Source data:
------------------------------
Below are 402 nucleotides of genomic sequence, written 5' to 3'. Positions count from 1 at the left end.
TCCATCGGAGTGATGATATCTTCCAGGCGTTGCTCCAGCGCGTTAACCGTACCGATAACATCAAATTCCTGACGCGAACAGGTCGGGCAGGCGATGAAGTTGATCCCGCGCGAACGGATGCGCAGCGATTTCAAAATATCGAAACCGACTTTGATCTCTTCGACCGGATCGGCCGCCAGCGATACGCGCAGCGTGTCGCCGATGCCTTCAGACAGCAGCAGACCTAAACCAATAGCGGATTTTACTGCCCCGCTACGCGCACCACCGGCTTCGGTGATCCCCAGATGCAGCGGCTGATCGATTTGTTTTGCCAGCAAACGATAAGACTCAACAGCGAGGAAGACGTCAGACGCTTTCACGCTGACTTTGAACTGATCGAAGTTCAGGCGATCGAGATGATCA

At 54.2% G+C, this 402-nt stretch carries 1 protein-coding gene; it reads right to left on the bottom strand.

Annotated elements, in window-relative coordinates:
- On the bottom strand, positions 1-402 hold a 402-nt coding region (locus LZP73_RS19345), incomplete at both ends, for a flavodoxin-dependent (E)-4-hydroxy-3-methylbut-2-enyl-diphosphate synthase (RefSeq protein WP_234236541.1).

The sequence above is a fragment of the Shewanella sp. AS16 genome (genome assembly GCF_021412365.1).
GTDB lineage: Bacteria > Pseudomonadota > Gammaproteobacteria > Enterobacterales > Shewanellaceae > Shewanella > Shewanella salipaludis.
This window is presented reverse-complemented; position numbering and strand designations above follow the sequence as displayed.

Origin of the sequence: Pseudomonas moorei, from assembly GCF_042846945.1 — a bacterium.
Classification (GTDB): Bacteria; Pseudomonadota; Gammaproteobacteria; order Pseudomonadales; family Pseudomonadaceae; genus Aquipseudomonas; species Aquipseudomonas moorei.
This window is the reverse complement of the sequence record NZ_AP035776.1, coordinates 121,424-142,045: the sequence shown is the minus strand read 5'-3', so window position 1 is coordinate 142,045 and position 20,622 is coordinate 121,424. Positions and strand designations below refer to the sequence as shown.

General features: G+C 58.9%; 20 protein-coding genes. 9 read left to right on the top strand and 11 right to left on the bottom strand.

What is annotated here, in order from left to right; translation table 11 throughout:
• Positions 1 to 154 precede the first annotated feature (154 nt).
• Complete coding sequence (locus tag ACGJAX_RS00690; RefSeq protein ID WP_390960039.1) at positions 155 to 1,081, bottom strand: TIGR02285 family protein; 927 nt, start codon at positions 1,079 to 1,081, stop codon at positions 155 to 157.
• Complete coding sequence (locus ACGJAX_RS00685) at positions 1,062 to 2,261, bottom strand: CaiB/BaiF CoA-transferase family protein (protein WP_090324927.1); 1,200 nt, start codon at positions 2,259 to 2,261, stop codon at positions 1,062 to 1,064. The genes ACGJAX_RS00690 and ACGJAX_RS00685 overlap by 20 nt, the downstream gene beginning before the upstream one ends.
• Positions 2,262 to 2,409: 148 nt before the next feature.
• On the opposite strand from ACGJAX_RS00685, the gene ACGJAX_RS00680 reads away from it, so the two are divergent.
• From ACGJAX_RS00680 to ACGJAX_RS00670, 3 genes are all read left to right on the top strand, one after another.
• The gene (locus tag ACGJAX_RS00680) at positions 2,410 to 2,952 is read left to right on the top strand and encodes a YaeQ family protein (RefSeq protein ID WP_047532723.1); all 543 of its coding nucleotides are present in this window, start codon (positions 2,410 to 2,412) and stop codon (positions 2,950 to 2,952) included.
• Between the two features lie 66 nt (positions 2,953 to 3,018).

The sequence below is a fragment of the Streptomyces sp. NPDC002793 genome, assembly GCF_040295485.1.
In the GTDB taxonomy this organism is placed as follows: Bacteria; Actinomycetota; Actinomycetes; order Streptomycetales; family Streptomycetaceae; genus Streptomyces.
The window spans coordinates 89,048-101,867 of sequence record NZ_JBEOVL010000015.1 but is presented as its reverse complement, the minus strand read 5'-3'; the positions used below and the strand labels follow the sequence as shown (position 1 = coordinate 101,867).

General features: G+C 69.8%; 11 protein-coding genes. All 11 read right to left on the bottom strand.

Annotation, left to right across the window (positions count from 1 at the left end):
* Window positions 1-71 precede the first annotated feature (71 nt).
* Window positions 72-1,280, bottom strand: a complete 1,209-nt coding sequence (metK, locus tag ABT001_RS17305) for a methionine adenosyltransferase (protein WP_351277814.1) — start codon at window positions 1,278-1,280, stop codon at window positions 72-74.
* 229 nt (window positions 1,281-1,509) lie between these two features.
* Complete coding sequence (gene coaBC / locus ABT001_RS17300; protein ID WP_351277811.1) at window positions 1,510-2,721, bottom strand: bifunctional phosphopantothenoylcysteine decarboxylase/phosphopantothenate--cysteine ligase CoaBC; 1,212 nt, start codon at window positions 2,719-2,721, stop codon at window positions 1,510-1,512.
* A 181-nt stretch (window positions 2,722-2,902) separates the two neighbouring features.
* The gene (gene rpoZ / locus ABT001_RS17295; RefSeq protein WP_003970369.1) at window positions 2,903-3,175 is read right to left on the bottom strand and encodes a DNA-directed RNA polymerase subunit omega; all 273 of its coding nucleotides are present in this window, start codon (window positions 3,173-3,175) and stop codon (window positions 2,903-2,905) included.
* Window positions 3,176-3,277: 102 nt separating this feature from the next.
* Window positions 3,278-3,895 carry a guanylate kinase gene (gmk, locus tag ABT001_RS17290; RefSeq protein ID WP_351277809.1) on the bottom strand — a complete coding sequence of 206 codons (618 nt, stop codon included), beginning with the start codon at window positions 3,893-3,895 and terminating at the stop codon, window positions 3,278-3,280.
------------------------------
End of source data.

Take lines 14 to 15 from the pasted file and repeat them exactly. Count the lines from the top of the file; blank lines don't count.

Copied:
• Positions 1 to 154 precede the first annotated feature (154 nt).
• Complete coding sequence (locus tag ACGJAX_RS00690; RefSeq protein ID WP_390960039.1) at positions 155 to 1,081, bottom strand: TIGR02285 family protein; 927 nt, start codon at positions 1,079 to 1,081, stop codon at positions 155 to 157.